Beth Parker’s imagination on exhibit at the West Tisbury library

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Beth Parker’s exhibition at the West Tisbury library is not quite like anything you have ever seen. What you’re looking at is hard to place, because it isn’t of this world, but rather one of Parker’s endlessly inventive imagination. Parker, who purposefully never titles her works, leaves them wide open for interpretation. Some pieces look like they might be from outer space with alien creatures, others seem as though you have jumped into a fish tank with tiny proto-beasts swimming in a bizarre underwater garden. Or maybe they are snapshots of the primordial ocean. Parker intentionally keeps her beings’ expressions neutral, saying, “It feels right, open to interpretation.”

“Lots of things flit through my mind as I paint — outer space, underwater, alien aquariums, sci-fi rush hour,” she says. “The Big Bang, floor sweepings, junk DNA, virus fragments, microscopic views of beach sand or household dust. Creatures on the move, running away, running toward. I don’t have names for these characters and abstract forms. Just these guys and those guys. Creatures not ruled by gravity.

“Ultimately, the painting, rather than some notion of what it depicts, determines the next move. The paintings of all my phases, to me, are landscapes. Of somewhere.”

The artist has worked in this style for decades, with the same basic forms showing up since she was in her teens. They ebb and flow, peek out from below, emerge from, or swim between odd, organic matter. Some images you see repeated over the years, others are unique to a particular painting. The curious species tend to migrate across the canvas left to right, with an occasional outlier sneakily showing its independence.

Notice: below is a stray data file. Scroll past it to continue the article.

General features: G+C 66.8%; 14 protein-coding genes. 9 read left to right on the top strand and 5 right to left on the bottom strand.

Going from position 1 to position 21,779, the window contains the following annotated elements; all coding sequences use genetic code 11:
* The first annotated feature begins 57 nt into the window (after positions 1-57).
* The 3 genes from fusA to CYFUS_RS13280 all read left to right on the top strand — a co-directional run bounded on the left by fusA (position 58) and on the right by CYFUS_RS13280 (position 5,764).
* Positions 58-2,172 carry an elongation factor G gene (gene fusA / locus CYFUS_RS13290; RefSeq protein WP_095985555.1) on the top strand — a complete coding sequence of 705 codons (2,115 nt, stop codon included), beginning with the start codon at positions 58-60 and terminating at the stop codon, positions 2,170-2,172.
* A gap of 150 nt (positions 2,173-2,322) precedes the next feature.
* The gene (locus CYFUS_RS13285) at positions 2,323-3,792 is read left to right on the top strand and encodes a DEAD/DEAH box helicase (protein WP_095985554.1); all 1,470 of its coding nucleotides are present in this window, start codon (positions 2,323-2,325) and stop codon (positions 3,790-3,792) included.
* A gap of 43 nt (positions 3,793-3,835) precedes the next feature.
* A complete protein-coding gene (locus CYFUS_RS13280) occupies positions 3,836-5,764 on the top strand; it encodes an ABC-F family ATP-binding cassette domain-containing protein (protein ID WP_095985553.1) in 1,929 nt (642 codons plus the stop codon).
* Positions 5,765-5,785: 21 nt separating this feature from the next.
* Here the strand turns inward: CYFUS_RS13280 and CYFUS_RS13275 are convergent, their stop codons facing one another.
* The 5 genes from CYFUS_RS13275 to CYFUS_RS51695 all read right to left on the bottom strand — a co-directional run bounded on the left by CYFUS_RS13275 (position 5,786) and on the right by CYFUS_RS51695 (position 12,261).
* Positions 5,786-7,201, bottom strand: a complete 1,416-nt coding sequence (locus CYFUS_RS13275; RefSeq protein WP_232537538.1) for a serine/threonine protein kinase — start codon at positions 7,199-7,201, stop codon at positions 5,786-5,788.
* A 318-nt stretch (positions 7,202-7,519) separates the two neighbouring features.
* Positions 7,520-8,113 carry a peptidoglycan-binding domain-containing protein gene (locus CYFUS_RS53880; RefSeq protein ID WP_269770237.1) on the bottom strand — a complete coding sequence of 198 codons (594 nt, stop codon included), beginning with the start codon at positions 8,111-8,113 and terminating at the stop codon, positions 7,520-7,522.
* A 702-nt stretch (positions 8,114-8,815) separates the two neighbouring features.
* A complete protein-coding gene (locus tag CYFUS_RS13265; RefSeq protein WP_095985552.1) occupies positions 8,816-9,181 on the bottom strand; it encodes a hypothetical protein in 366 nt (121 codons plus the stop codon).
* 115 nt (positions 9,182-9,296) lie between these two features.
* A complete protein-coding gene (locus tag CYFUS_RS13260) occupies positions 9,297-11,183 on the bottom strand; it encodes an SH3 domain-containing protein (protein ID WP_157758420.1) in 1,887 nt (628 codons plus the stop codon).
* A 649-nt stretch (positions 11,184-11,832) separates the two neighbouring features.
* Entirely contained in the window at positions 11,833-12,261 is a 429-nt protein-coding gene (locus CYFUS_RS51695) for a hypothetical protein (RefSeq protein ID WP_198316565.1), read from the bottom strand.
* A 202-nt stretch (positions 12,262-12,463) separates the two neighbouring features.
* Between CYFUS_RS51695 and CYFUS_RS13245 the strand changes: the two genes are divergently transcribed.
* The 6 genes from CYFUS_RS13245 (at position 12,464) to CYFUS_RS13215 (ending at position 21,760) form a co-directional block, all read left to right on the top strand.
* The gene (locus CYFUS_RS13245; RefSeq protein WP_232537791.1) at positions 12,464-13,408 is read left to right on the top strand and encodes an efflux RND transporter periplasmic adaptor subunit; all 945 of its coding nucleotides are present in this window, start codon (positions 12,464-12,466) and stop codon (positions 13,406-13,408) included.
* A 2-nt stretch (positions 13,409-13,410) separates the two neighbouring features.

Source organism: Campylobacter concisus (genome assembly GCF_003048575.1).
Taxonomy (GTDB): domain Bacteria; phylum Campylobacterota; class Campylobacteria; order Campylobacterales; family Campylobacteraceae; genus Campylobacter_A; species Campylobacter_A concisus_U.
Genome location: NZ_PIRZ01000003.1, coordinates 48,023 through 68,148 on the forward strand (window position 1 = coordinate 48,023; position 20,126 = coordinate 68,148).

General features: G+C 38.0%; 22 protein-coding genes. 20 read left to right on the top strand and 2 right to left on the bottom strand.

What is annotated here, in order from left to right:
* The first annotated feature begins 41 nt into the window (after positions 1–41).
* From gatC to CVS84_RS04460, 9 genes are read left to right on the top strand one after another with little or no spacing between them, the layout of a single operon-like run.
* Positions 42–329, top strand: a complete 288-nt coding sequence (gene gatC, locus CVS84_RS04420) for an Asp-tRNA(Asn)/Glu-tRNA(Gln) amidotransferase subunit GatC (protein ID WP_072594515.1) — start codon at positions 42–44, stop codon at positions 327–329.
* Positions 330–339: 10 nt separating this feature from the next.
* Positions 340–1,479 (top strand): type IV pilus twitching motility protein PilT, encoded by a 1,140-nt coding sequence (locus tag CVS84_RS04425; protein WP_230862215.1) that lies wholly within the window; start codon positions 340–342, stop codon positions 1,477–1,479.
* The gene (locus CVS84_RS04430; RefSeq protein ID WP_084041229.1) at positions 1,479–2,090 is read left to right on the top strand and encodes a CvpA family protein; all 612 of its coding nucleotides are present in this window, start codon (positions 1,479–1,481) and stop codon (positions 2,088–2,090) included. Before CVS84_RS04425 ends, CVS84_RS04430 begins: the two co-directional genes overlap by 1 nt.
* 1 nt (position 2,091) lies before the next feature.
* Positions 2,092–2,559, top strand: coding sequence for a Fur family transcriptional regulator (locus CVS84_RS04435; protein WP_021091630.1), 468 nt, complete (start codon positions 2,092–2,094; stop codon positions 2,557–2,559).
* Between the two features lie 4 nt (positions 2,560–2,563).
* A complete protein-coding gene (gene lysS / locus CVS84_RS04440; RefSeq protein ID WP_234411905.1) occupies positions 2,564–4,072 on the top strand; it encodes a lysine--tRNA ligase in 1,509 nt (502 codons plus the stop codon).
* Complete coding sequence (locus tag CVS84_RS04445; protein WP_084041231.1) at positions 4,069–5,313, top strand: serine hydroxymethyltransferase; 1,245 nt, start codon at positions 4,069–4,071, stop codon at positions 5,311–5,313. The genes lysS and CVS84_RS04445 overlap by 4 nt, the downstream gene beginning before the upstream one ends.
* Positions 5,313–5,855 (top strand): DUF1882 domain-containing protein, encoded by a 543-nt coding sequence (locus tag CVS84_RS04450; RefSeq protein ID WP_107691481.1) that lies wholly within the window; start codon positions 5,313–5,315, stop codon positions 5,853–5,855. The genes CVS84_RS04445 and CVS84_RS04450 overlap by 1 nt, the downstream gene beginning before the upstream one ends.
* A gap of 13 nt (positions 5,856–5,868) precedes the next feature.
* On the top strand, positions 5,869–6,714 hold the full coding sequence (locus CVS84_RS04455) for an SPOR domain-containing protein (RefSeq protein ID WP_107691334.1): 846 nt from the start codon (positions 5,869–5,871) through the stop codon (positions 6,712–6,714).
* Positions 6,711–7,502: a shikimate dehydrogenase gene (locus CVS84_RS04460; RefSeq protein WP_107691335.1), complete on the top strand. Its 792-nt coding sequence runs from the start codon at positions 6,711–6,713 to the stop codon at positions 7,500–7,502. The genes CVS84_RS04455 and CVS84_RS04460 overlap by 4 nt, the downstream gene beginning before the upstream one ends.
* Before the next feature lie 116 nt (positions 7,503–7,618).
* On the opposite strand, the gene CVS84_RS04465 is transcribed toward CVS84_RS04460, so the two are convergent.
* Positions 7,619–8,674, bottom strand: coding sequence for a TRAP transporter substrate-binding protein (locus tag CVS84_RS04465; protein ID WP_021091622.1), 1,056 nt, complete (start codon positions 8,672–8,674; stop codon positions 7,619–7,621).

Parker uses various backgrounds such as those with a central spiral, while the more recent ones look like hundreds of tiny bits of confetti that have exploded, flying out with centrifugal force. Parker says about this new, more detailed direction, “These slowed me down quite a bit. These specks and spangles are sort of a mosaic, and are really pleasing to work with.”

She creates her either blue- or pink-palette paintings with acrylics and sealed pastels on canvas. Parker begins by laying down the background with a lot of different color pastels, which she then washes over with a clear medium and a little bit of gesso. Then Parker creates her wild kingdoms. Sometimes she starts with an idea, and sometimes not. “Often it doesn’t really work out the way I thought, and sometimes it does,” says Parker. It’s easy to believe this as your eye gets lost in the tiny details, and more and more surprises reveal themselves in this fantasy world.

Parker paints daily — winter, fall, spring, or summer. She says about her time studying at the Corcoran School of Art, “I was trained well. It was, Get in there. Don’t wait for inspiration, or until you feel like it. If you work every day, stuff happens, and you are involved and excited about it.”

Whereas you have to step back to take in the entirety of her larger canvases, which might be 30 by 30 inches or 32 by 32 inches, the show includes a set of small pieces Parker makes with pen and ink and watercolor. Her minute penpoint stippling beckons us to come in for a closer look to see her amazing workmanship. She created these smaller versions on her trips to Puerto Rico while sitting on the beach.

Whether the work is large or small, surrounded by her prolific output, Parker says, “I just paint them. Put them out there, and my job’s done.” The result is an inviting show that will spark your imagination and tickle your eye.

Beth Parker’s exhibit will be on display at the West Tisbury library through the end of September. For more information, visit bit.ly/parkerart.

 

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